Students at the University of Southern Mississippi were issued quite a challenge while
attending an Introduction to Entrepreneurship class. It was a challenge which gave them
plenty of hands on experience in the world of business during the semester. They were
asked by their professor to start a business, with just ten dollars in capital. They rose to
the challenge with a startup in art.
Find a Market Need
Professor SherRhonda Gibbs gave her students an assignment which is known as ‘The
Venture Challenge’. According to the University of Southern Mississippi’s own ‘Student
Printz’, the students were told that they had to launch a business using no more than
ten bucks. While that may seem like “Mission Impossible,” Gibbs explained that her goal
was for her students to understand how important it is to find a real “market need’ or
issue before they start a business. She also wanted them to realize that not every “good
idea” could be forged into a lucrative startup. In order to complete the challenge,
students had to show a profit of two thousand dollars.
Two of the class members, Chelsea Wahl and Emily Matthews were senior biochemistry
majors. They had decided to take Introduction to Entrepreneurship so that they could
have some background in entrepreneurial skills. They both had plans to start a business
of their own one day and felt that the class would help plant the seeds which they
could sow later. Wahl has dreams of opening her own office to practice optometry, and
Matthews wants to launch a business in manufacturing and research. Wahl explained
to ‘Student Printz’ she had no idea about the logistics of beginning her own business
with her biochemistry background.
I Wanted to Use My Abilities to Create
The two girls decided to start a watercolor painting business which would be local. They
called their startup “Serene Arts,” and worked together to make it viable. Matthews,
using watercolors, created a painting of many figures which were popular to the
Southern Mississippi area. She then made prints of the painting, and sold them for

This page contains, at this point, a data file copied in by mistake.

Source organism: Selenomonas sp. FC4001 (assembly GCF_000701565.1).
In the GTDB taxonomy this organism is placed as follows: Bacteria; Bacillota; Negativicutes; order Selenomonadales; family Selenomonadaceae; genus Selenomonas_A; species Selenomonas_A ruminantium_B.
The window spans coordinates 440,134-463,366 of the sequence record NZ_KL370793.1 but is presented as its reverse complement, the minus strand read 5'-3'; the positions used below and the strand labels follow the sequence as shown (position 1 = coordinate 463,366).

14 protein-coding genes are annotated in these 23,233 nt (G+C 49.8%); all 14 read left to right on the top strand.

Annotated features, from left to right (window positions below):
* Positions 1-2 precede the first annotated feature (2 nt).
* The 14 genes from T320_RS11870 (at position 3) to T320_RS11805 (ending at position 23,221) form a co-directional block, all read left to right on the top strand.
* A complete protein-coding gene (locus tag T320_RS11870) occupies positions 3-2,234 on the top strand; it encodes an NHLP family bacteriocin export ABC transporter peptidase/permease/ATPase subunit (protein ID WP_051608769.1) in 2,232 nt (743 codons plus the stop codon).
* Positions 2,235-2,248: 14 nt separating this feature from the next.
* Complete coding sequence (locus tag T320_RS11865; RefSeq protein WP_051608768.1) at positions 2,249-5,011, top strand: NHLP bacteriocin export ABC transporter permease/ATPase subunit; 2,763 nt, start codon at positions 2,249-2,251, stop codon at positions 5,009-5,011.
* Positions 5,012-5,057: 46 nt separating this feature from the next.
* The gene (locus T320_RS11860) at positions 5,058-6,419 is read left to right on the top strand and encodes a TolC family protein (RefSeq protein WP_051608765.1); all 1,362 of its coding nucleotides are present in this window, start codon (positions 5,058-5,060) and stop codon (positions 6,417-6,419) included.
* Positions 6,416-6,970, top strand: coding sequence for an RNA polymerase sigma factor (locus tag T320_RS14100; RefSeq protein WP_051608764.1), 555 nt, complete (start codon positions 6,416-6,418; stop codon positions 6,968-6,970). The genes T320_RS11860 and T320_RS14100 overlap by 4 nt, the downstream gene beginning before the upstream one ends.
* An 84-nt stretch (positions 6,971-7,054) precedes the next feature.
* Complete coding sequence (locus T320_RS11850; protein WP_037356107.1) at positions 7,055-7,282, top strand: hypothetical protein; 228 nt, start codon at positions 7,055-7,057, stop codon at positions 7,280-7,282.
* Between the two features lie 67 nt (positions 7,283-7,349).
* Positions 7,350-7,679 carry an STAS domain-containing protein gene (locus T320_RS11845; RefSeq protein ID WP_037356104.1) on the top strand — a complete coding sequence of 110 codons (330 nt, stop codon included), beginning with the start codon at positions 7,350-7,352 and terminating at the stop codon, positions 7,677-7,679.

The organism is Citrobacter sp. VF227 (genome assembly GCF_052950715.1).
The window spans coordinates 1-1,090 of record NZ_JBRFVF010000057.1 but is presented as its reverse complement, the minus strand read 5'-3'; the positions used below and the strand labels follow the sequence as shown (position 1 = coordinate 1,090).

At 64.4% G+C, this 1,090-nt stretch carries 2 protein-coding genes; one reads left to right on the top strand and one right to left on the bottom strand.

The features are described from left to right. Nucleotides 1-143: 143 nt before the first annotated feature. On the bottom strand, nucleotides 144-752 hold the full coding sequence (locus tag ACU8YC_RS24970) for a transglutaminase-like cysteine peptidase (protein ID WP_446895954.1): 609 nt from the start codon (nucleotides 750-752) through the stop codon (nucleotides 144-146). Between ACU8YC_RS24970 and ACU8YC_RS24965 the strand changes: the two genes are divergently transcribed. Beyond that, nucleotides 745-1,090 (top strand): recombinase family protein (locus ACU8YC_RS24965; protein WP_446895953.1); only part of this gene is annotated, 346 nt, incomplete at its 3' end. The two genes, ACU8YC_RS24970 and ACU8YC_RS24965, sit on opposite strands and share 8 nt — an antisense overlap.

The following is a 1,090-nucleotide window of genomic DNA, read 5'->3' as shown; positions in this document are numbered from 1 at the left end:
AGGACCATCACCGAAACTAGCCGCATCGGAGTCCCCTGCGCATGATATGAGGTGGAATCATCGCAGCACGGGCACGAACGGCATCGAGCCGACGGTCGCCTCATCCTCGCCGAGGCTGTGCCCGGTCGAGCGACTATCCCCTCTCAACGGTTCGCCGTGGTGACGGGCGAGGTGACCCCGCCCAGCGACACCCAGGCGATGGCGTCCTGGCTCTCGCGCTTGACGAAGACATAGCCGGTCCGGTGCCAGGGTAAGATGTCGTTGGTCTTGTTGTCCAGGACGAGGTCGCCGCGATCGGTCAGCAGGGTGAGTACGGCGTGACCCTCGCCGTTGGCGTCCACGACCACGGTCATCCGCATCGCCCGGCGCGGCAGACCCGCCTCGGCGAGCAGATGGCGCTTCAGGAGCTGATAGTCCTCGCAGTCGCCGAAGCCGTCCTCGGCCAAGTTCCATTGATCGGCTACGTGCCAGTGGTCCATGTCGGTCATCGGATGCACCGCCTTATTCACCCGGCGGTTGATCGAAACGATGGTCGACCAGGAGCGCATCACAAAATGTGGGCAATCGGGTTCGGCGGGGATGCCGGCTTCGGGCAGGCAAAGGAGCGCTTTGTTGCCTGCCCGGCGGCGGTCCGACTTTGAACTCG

prices ranging from ten to forty dollars, depending on what type of matting and framing
was used. Matthews explained to ‘Student Printz’, “Art was my life all throughout school
growing up. Watercolor was always my favorite, so I wanted to use my abilities to create
a perfect representation of Southern to sell to people as a way of remembering the
university or as a great gift for fans.”
As Matthews completed the artwork for their business, Wahl pretty much handles the
rest. She said that the initial cost was about four dollars for the supplies which they used
to start Serene Arts. The girls then pre-sold their work in order to use that cash to fund
the prints. Once this was in place, they used their initial profits to go right back into the
business, buying materials, printing and anything else they needed.
Don’t Take “No” for an Answer
Like any other business, Serene Art has come up against a few issues which they
had to battle to overcome. They could not sell some of their paintings at football
games because they had not gained permission to use the team logo, and Brett
Favre’s number. But Wahl was persistent, and eventually got permission to use the
quarterback’s number. They are still waiting to find out if they will be able to use the
Eagle head logo from Southern Miss. When speaking of the experience, Wahl stated, “It
really teaches you to not take ‘no’ for an answer. We even tried to turn the business
into a non-profit due to the controversy by donating the funds to a new campus
organization called the Golden Eagle Student Consulting Group.”
Professor Gibbs is compassionate about the struggle which Wahl and Matthews had
to face in order to get their business off the ground, but feels it is a terrific learning
experience for the girls. “I certainly applaud their integrity and ethical decision-making
in seeking to get Brett Favre’s and the university’s permission first before they sold
the prints,” she said. “Most first time business owners never consider adhering to the
intellectual property rights of others.”
“Real World” Experience
As the United States pushes its government to support entrepreneurship in order to
help create jobs, Wahl and Matthews are faced with similar obstacles on a smaller scale.
The two are concerned that there was not a process to help students at Southern Miss
when they are faced with these types of situations. Both girls feel that if the University
were more supportive of student’s efforts in entrepreneurship, that they could be far
©2011 entrepreneurweek.com, all rights reserved.
Angela Kaye Mason is an online researcher, writer, and contributor at entrepreneurweek.com blog network. She may be reached at email@example.com. Follow Angela on Twitter. Find her on Facebook .
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